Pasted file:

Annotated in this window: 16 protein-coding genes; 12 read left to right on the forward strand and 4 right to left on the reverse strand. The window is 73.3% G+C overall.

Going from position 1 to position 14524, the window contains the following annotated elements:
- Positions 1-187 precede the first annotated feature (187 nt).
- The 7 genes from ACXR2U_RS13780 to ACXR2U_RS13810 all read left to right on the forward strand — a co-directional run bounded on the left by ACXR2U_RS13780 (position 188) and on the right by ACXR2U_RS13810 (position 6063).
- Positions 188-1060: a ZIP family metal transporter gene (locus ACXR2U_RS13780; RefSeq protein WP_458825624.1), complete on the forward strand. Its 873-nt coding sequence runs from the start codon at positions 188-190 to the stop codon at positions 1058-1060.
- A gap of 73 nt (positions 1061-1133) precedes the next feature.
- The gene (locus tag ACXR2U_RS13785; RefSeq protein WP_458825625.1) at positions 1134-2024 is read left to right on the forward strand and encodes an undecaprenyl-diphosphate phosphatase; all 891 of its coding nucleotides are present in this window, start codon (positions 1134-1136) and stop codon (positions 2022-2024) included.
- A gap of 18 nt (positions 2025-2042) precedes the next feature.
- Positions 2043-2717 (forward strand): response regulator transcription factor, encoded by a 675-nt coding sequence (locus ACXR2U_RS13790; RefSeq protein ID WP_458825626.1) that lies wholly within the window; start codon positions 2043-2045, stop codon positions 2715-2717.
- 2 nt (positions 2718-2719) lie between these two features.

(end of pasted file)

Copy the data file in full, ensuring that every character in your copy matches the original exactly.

Annotated in this window: 16 protein-coding genes; 12 read left to right on the forward strand and 4 right to left on the reverse strand. The window is 73.3% G+C overall.

Going from position 1 to position 14524, the window contains the following annotated elements:
- Positions 1-187 precede the first annotated feature (187 nt).
- The 7 genes from ACXR2U_RS13780 to ACXR2U_RS13810 all read left to right on the forward strand — a co-directional run bounded on the left by ACXR2U_RS13780 (position 188) and on the right by ACXR2U_RS13810 (position 6063).
- Positions 188-1060: a ZIP family metal transporter gene (locus ACXR2U_RS13780; RefSeq protein WP_458825624.1), complete on the forward strand. Its 873-nt coding sequence runs from the start codon at positions 188-190 to the stop codon at positions 1058-1060.
- A gap of 73 nt (positions 1061-1133) precedes the next feature.
- The gene (locus tag ACXR2U_RS13785; RefSeq protein WP_458825625.1) at positions 1134-2024 is read left to right on the forward strand and encodes an undecaprenyl-diphosphate phosphatase; all 891 of its coding nucleotides are present in this window, start codon (positions 1134-1136) and stop codon (positions 2022-2024) included.
- A gap of 18 nt (positions 2025-2042) precedes the next feature.
- Positions 2043-2717 (forward strand): response regulator transcription factor, encoded by a 675-nt coding sequence (locus ACXR2U_RS13790; RefSeq protein ID WP_458825626.1) that lies wholly within the window; start codon positions 2043-2045, stop codon positions 2715-2717.
- 2 nt (positions 2718-2719) lie between these two features.